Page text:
Since the establishment of the first confinement in March 2020, the Irish pub Tara Na Ri has closed its doors and has not poured a drop of alcohol. But it has built up a new clientele of regulars based on swans and foxes, becoming the very first veterinary clinic for wildlife in the country.
Behind the blinds of this Navan pub, the draft machines are silent and the main room is deserted.
But the adjoining rooms are home to overwhelming activity: here, we bottle up a two-week-old wild goat, named Liam. There, swans set up their nests in old stables, a fearful fox creates an enclosure and a volunteer takes care of a hawk with big eyes.
Since Friday, the former drinking establishment has been converted, thanks to the Irish Wildlife Rehabilitation Association (WRI), becoming the very first veterinary clinic in the country to care for creatures of all sizes and species, regardless of be their problem.
“We were used to a certain way of life,” James McCarthy, whose family has owned the pub for more than ten years, told AFP. “When it was taken from us, we ended up with a void. It takes a while to fill it in, in a way you never thought possible before. ”
“We are preparing for the orphan season, which is our busiest time of the year,” explains animal manager Dan Donoher, trying to calm a pigeon which is fidgeting on an examination table. “We will have a lot of baby birds and fox cubs, which will keep us busy for the next six months.”
In Irish culture, pubs occupy a central place in social life, where important events are celebrated and solidarity between neighbors is created.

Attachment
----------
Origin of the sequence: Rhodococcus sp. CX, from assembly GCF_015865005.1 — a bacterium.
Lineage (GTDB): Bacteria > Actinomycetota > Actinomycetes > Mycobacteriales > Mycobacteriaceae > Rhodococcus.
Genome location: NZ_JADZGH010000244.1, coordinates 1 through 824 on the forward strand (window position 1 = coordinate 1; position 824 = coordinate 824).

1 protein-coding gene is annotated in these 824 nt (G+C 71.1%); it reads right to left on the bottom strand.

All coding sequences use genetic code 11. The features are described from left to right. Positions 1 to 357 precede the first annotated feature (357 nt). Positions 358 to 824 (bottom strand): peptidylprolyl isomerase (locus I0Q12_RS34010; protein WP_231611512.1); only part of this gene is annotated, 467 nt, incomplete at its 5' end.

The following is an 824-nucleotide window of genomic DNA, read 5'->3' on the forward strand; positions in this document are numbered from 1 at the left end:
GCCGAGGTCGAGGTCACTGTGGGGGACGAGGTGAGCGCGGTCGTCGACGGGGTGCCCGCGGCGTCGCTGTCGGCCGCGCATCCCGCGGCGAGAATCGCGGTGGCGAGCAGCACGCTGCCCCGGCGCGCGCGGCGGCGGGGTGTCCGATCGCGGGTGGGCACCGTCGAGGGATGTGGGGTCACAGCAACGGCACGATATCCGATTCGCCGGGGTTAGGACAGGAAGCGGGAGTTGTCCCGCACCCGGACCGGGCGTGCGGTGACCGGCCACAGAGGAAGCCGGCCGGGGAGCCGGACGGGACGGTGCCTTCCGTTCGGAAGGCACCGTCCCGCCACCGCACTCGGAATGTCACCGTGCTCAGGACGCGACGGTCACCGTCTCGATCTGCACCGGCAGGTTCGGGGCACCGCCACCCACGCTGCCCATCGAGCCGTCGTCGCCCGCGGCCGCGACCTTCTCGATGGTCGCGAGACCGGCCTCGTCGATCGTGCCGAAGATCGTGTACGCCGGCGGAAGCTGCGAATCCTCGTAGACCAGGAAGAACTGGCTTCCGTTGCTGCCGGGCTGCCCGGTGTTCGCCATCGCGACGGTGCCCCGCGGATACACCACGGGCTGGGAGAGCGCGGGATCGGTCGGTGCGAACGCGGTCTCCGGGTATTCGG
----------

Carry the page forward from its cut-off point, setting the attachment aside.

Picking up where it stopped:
In remote rural areas, their role is all the more important, and the closure of Tara Na Ri had dealt a severe blow to the local community, already shaken by the radical changes induced by the confinement.
But according to Aoife McPartlin, head of the education arm of WRI, the brand new veterinary clinic has already replaced the pub in the hearts of some customers, who have volunteered their time to repair the adjoining rooms.
“We welcomed them, they welcomed us,” she says of the residents, who spared no effort or time to renovate the premises.
Ireland, which has more than 4,000 deaths from COVID-19, is currently in the middle of a third lockdown, put in place to stop the explosion of cases that occurred after local restrictions were eased before Christmas.
While the country had passed through the first two waves of the pandemic with relatively few cases and deaths, it now has the highest per capita contamination rate in the world.
It is because of this “tsunami of infections”, as Prime Minister Micheal Martin has described it, that 45% of deaths in the republic from the coronavirus have been since early 2021.
Since the beginning of the year, schools, non-essential stores, pubs, restaurants, gymnasiums and cinemas have therefore been closed, and citizens asked to stay at home, except to exercise in a restricted perimeter.
A situation in which Aoife McPartlin sees at least one advantage: With the dramatic increase in the number of people spending time in the wild, the number of injured or abandoned animals found by walkers and then brought back for treatment has skyrocketed.
“Nature saved a lot of people during the pandemic,” she says. “They are more aware of wildlife and its existence, and our coexistence.”
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